A predecessor of current Oberhausen palace was a medieval castle about 200 meters away from today's location. This 12th or 13th century building has now completely disappeared. In 1443 the moated castle controlling an Emscher River passage fell to the von der Hoven clan based in the fiefdom of Kleve. In 1615, Overhus then passed on to become the domain of Conrad von Boenen. The castle was often plundered and seized due to its advantageous position at the important Emscher transition, as took place in the Eighty Years' War for example.
In the late 18th century Oberhausen was left to decay. In 1801 it was leased to Maximilian Friedrich Graf von Westerholt-Gysenberg and daughter-in-law Friederike Karoline von Bretzenheim, the illegitimate daughter of the Bavarian-Palatinate elector Karl Theodor. Because the neglected castle was deemed inappropriate for their social status, Maximilian Friedrich commissioned the architect August Reinking in 1803 to draw up plans for the renovation and extension of an approximately 200-metre-long inn and posting station to the north-west of the castle to become a neoclassical manor house. Schloss Oberhausen was constructed and fitted out according to these plans as a noble place of residency between approximately 1804 and 1820/1821. From 1808 the landscape architect and Dusseldorf court gardener Maximilian Friedrich Weyhe designed the manor house park and gardens.
In 1983 the collecting couple Peter and Irene Ludwig established the Ludwig Institut für Kunst der DDR (Ludwig Institute for Art of the German Democratic Republic) in Oberhausen with a permanent loan of 500 works dedicated to East German art, and brought with them works from Bernhard Heisig, Wolfgang Mattheuer, Willi Sitte and Werner Tübke. In 1996 Peter and Irene Ludwig initiated a new concept for the location in the form of the Ludwig Galerie Schloss Oberhausen.References:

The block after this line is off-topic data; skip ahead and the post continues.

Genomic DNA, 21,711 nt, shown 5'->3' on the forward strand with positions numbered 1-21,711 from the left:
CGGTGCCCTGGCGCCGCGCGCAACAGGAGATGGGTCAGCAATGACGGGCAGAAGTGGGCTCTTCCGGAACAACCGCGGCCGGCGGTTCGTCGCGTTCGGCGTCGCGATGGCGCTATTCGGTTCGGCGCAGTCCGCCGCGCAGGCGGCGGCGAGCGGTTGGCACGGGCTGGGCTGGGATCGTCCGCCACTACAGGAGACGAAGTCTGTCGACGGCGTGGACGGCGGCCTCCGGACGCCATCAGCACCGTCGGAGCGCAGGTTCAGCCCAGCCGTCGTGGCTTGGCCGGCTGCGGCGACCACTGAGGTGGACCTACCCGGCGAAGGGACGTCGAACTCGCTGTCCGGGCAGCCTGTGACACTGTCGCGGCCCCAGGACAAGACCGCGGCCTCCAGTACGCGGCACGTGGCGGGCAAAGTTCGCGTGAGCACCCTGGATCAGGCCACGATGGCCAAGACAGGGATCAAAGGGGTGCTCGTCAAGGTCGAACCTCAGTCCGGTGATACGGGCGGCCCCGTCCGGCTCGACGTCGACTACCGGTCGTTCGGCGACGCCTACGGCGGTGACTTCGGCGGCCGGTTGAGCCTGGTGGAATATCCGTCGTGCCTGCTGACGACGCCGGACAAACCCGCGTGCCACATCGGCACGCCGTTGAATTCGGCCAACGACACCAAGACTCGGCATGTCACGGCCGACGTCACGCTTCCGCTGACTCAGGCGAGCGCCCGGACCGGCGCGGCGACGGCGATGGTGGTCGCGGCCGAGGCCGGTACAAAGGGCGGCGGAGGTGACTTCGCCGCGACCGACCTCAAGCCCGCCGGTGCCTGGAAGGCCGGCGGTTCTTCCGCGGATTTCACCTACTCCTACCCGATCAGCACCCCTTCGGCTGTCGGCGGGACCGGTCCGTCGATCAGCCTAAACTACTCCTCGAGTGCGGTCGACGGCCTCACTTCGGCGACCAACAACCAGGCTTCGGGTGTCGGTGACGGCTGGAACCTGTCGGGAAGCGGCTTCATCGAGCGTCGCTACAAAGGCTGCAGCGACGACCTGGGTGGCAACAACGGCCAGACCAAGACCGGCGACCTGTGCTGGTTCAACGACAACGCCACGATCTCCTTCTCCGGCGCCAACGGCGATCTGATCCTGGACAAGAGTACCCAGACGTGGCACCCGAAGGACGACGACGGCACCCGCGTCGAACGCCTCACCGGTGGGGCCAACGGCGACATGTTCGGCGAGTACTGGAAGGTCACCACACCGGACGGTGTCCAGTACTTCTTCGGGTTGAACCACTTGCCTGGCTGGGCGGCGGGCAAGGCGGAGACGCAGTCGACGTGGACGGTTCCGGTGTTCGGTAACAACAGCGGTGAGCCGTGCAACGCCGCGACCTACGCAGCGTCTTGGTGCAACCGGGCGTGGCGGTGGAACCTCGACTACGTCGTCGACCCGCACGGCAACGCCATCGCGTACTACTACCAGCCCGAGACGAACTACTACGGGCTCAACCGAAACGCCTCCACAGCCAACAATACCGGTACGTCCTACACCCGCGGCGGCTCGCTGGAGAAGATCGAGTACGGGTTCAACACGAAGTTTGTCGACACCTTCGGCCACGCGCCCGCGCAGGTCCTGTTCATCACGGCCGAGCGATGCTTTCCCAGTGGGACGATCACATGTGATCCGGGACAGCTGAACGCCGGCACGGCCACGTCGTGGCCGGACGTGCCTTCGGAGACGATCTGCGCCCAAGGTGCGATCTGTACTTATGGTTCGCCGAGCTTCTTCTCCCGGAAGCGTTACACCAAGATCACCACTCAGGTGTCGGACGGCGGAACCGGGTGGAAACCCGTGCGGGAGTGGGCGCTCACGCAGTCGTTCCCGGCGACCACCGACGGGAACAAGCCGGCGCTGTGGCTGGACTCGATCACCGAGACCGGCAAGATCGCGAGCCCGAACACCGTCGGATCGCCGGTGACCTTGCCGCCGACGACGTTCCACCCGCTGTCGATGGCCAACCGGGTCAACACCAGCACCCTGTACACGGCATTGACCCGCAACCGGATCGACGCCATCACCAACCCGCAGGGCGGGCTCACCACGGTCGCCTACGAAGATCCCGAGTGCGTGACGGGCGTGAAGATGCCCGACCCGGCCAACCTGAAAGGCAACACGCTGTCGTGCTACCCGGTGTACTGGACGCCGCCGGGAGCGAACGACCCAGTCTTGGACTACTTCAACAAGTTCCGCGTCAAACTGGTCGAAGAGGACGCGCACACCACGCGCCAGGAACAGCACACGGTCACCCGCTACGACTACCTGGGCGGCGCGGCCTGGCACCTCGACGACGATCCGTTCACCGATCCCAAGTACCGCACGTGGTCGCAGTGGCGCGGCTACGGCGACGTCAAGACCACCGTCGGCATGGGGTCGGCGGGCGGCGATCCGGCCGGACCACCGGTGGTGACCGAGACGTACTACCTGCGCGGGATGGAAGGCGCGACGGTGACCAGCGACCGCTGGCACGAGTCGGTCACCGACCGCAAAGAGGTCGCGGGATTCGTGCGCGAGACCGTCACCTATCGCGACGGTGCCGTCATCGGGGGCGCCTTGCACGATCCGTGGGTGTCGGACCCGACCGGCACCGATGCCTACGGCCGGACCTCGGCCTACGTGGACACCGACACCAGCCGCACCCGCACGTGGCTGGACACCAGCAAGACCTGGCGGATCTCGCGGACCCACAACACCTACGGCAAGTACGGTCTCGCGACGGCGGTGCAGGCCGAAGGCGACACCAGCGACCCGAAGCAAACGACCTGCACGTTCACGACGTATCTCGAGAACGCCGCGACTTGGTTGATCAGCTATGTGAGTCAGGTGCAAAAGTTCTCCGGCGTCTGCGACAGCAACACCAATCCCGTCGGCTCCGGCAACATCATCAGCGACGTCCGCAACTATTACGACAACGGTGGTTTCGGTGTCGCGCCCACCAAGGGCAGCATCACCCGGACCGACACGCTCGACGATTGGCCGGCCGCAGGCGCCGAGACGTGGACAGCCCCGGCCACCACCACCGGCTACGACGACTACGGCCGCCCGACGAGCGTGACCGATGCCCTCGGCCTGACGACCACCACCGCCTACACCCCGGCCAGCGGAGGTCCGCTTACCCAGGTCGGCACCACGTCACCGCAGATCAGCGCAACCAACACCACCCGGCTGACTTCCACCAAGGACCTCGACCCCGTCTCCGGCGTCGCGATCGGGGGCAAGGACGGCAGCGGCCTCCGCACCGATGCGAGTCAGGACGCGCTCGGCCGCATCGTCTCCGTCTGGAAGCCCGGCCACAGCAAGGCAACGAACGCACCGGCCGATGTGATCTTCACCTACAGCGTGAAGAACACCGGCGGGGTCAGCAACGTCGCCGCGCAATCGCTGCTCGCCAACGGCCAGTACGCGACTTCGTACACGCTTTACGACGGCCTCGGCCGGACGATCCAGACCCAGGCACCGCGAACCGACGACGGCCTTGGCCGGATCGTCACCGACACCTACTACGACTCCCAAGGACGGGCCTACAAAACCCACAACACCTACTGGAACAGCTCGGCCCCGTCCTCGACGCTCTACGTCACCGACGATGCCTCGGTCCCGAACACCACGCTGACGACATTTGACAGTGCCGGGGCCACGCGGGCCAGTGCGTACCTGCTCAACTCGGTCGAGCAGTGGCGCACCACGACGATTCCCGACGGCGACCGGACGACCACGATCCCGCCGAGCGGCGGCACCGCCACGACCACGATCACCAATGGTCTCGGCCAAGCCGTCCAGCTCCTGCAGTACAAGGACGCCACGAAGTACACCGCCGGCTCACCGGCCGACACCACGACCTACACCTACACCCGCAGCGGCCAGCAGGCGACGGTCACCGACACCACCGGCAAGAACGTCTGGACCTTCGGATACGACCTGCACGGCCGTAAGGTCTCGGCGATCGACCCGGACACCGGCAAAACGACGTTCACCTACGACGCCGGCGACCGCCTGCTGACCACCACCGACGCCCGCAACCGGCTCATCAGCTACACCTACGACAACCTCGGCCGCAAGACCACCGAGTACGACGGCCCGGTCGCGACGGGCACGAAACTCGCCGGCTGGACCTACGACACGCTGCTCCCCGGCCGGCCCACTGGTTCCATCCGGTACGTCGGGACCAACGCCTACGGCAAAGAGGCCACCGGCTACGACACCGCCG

Ängsö Castle was first named as "Engsev" in a royal charter by king Canute I of Sweden (r. 1167-1196), in which he stated that he had inherited the property after his father Eric IX of Sweden. Until 1272, it was owned by the Riseberga Abbey, and then taken over by Gregers Birgersson.
From 1475 until 1710, it was owned by the Sparre family. The current castle was built as a fortress by riksråd Bengt Fadersson Sparre in the 1480s. In 1522, Ängsö Castle was taken after a siege by king Gustav Vasa, since its owner, Fadersson's son Knut Bengtsson, sided with Christian II of Denmark. However, in 1538 it was given by the king to Bengtsson's daughter Hillevi Knutsdotter, who was married to Arvid Trolle.
In 1710, the castle was taken over by Carl Piper and Christina Piper. Ängsö Castle was owned by the Piper family from 1710 until 1971, and is now owned by the Westmanna foundation. The castle building itself was made into a museum in 1959 and was made a listed building in 1965. It is currently opened to visitors during the summers.
The castle is a cubical building in four stores made by stone and bricks. The lower parts is preserved from the middle ages. It was redecorated and expanded in the 1630s. The 4th storey as well as the roof is from the expansion of Carl Hårleman from 1740-41. It gained its current appearance in the 1740s.